7. Stop the Whedon lovefest, please. The guy got lucky with Avengers. He has done a lot of crap in the past — don’t forget he did write the script for Alien: Resurrection — and making him the defacto head could be the Jenga-esque misstep you brought up. I like the movie universe, and I am very glad that Whedon didn’t mess it up, but I don’t want this to become his thing. He’s an smug a-hole who blames others for his failures (see his comments on Alien: Resurrection) and I don’t want to have to put up with his brand of storytelling for the entire second run of Marvel flicks.

    • About 5% of Whedon’s script survived to the shooting script.

      He’s done a lot of crap? Dollhouse, I’ll give you that one, but do tell what else, because I am dying to know…

      • Not true. Try 95% percent. Didn’t he said that his script was there, but was ‘badly’ executed and cast? Doesn’t matter I love Alien : Resurrection anyway…

        • Considering Whedon’s script had a whole third act set on Earth… I’d say 5% is closer to the mark than 95%.

          • This is an actual quote from Whedon (I still have to disagree on his impressions of the film, because as you know, I love it)…

            “Uh…you know, it wasn’t a question of doing everything differently, although they changed the ending, it was mostly a matter of doing everything wrong. They said the lines…mostly…but they said them all wrong. And they cast it wrong. And they designed it wrong. And they scored it wrong. They did everything wrong that they could possibly do. There’s actually a fascinating lesson in filmmaking, because everything that they did reflects back to the script or looks like something from the script, and people assume that, if I hated it, then they’d changed the script…but it wasn’t so much that they’d changed the script; it’s that they just executed it in such a ghastly fashion as to render it almost unwatchable.”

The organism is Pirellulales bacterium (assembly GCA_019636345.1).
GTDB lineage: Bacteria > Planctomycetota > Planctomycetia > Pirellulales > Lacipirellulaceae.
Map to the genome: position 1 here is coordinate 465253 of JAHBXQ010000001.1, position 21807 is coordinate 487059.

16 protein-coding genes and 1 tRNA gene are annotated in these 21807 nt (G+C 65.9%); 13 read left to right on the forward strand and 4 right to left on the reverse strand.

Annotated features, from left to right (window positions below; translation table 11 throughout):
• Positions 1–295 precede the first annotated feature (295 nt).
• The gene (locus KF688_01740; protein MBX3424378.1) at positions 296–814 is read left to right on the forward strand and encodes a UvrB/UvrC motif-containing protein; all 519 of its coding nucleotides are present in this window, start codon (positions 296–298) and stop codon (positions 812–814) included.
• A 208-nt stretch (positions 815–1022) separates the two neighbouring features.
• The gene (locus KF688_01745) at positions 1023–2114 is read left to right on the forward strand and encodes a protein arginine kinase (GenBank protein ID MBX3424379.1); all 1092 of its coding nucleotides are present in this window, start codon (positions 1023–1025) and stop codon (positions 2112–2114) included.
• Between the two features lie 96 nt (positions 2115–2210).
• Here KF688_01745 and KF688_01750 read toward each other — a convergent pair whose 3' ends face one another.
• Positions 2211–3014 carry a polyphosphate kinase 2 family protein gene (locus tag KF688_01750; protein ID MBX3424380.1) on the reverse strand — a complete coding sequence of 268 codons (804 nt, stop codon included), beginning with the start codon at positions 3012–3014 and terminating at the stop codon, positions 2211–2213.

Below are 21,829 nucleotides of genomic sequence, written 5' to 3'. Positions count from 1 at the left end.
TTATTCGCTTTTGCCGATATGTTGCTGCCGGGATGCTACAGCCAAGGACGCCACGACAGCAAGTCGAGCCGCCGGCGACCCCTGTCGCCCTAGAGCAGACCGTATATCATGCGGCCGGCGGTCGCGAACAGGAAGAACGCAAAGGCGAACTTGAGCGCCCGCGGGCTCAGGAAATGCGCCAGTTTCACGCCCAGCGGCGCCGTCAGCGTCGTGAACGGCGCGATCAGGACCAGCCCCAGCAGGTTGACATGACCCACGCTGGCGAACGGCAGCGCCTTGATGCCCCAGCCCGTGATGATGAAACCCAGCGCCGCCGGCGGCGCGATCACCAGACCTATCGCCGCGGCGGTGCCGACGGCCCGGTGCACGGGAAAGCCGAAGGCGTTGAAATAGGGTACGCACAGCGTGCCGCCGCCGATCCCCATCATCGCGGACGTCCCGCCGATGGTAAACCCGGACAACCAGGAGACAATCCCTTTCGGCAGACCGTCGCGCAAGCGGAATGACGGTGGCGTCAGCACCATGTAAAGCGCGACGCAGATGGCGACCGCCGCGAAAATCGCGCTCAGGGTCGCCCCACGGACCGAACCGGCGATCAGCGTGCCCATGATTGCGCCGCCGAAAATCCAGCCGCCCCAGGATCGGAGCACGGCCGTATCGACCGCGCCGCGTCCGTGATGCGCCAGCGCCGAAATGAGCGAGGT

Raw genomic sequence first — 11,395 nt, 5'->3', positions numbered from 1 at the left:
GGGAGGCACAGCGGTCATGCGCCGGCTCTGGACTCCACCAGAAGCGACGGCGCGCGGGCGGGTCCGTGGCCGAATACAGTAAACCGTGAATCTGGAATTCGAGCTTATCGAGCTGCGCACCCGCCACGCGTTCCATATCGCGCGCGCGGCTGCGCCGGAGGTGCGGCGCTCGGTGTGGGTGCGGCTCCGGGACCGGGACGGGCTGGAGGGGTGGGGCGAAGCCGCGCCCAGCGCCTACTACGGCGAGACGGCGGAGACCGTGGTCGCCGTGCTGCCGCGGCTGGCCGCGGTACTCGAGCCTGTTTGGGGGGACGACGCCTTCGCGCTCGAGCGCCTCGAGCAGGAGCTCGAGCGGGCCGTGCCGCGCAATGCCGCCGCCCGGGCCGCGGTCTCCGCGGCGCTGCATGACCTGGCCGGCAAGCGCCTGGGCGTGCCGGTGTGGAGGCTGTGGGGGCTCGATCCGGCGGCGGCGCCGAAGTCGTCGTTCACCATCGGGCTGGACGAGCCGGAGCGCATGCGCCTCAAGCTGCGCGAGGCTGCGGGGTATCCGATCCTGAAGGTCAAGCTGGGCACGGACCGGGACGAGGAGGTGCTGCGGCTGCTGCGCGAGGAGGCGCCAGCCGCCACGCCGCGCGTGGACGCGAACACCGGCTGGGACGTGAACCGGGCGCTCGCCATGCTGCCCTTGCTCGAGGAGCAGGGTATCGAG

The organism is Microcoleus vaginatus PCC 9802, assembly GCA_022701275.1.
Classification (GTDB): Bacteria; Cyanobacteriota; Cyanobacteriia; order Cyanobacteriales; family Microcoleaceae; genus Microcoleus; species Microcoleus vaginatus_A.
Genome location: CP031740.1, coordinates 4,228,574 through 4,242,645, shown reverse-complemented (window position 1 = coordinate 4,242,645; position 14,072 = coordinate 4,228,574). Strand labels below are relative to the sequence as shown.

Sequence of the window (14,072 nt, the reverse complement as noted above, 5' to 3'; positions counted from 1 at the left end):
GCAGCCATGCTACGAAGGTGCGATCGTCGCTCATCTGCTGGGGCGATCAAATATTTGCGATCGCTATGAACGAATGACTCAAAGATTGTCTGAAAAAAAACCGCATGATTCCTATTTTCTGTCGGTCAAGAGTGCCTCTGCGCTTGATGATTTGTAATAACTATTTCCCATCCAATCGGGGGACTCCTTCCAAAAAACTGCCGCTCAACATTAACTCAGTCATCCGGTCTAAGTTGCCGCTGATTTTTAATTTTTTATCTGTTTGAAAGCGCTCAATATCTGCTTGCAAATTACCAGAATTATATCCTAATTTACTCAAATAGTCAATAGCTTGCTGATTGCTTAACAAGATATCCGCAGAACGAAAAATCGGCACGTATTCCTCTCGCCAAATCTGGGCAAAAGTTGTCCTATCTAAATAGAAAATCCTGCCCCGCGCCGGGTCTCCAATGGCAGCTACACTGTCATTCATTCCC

• I have always thought Joss Whedon was a bit of a hack, and I was really worried that he would drop the ball on the Avengers. He is too willing to sacrifice character development or engaging dialogue in order to get a cheap laugh, and he does have a massive ego.

              However, I think Avengers was a great film. Not perfect, but great. I do think Iron Man 2, Thor, and Captain America suffered a bit from the Avengers setup, as villains became less important and at times the Avengers sub-plot felt shoehorned.

              I feel that Edward Norton was superior to Mark Ruffalo in every way, but the Hulk CG looked a bit better in Avengers.

            • I imagine this is not unlike what an author feels watching their book turn into a movie. I am sure they have their own unique vision of how it all goes down, and to see that happen and have NO SAY about it is rightfully frustrating.

              I too LOVE Alien Resurrection.

  8. Was it worth it? Is that a question that needs to be answered?

    At the time, a lot of people blamed the Shield stuff for IM2’s failings, but in truth, the script just plain wasn’t good enough, the cast did well, it just wasn’t up to scratch.

    IM 8.5
    TIH 9.5
    IM2 6
    CA:TFA 8.5
    Thor 7.5
    TA 9.5

    • Given the 7.5: Where did Thor fall apart, to your way of thinking?